I got nostalgic as I received the invite for the second edition of Islamabad Security Dialogue. As a passive listener last year to the flagship initiative under the National Security Division, themed ‘Together for ideas’, it was a moment of delight to see Pakistan charting its new direction in realpolitik. Prime Minister Imran Khan and Army Chief General Qamar Bajwa, tactfully and articulately, opted for geo-economics from geopolitics.
This apparent 180 degree shift exhibited confidence, resilience and spirit of accommodation in not only foreign relations, but also at the home-front. National Security for the first time in seven decades was redefined on a broader horizon, and the country took a leap forward in pinning hopes on human, economic and environmental potentials. Connectivity and regionalism took a priority in policy prescription, and Pakistan made its choice public as it drafted its first-ever National Security Policy at the fag end of last year.
Let’s take a look at the constants, and how Pakistan has fared in the last one year since this approach was laid out. It also needs to be analysed in the sphere of happenings as the world is again slipping into bipolarity and trying to navigate through one of the worst times of the price spiral since the recession in 2008.
In the perspective of Pakistan’s national security conundrum there are, at least, four aspects that will drive its synergies and keep Islamabad on tenterhooks while responding to internal and external inertias.
One; Kashmir and India. The abrogation of special status, enjoyed by the disputed state of Jammu & Kashmir under the Indian Constitution on August 5, 2019, was a watershed event. This has pushed Pakistan in a difficult situation and will keep it bogged down in search of a solution. In other words, India has burnt all the boats and made confrontation a modus operandi of its bilateralism. Delhi’s myopic approach has also come as a setback to Pakistan’s desire for openness with India, as wisely hinted by Gen Bajwa while addressing the first ISD moot, wherein he called for talking it out with India on all contentious issues.
Two; Afghanistan and Taliban 2.0. The incoming of a friendly government on the western border is an asset. Notwithstanding, the fact that Kabul is not on the same page over a host of issues and Islamabad is yet to recognise it too, the commonality of interests overshadows a plethora of differences. Peace and reconstruction in Afghanistan, to which Pakistan is a biggest supporter and campaigner, will buoy the dream of connectivity and help trade flow from Central Asia down to Africa and the Middle East.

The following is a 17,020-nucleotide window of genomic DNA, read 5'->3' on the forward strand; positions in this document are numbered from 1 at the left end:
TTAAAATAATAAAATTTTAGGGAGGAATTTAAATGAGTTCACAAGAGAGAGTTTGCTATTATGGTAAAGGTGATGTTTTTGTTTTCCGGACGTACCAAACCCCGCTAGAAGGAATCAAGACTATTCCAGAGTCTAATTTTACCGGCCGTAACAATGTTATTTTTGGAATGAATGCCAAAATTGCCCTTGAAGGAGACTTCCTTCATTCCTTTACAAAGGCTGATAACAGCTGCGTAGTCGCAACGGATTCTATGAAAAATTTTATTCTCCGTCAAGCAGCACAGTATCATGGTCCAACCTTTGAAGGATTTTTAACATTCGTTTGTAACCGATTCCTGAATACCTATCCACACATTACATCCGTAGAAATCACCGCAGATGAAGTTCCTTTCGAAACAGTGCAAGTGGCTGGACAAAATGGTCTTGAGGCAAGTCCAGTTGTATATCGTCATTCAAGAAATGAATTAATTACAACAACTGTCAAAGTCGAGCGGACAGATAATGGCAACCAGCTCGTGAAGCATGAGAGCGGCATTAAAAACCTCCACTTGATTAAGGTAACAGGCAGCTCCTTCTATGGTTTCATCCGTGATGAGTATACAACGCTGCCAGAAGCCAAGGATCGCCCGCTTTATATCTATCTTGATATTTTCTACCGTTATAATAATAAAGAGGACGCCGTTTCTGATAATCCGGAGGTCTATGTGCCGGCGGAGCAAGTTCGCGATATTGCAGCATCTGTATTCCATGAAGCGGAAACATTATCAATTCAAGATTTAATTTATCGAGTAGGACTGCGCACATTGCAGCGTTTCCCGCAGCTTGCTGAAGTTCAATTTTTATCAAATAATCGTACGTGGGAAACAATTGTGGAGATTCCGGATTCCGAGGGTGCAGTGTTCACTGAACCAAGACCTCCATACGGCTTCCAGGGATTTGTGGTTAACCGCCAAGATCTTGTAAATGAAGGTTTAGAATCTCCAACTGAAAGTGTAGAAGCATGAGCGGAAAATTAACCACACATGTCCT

Three; completion of CPEC’s first phase. Pakistan has a bonanza to reap as the $60 billion investment in infrastructure and power sectors is coming full circle. The second tier, which will see industrialisation take roots, will ensure its economic vitality and security.
Four; camp politics. This is where Pakistan will have to focus more closely while setting the security compass. Pakistan’s desire to be free from camp politics and not to become part of a new Cold War is valued judgment. This is where the ongoing friction with the United States, cordiality with China and the newfound love with Russia need some perfect balancing.
It goes without saying that the ongoing domestic discord and ensuing instability has its roots in external push and pulls. It seems the ‘absolutely not’ dictum of PM Imran Khan will keep the security paradigm in a flux.
The upcoming ISD 2.0 is, thus, an opportunity to present Pakistan’s line of action in a more sophisticated manner, and dispel the sense of otherness with major powers. Washington and Islamabad enjoy a deep nexus in the security, intelligence and politico-economic horizons — and the same are in need of being beefed up. Likewise, Beijing, Moscow and the EU, as well as the Muslim bloc, should enjoy equal-footing in fomenting a harmonious relationship.
The new tenants of security will, however, be in non-traditional avenues. They are economics, demographic bulge and perpetual non-alignment. This phenomenon will make Pakistan invincible and self-reliant.
Note: This article appeared in Tribune, dated 30 March 2022.
Disclaimer: The views expressed in the article are of the author and do not necessarily represent Institute’s policy.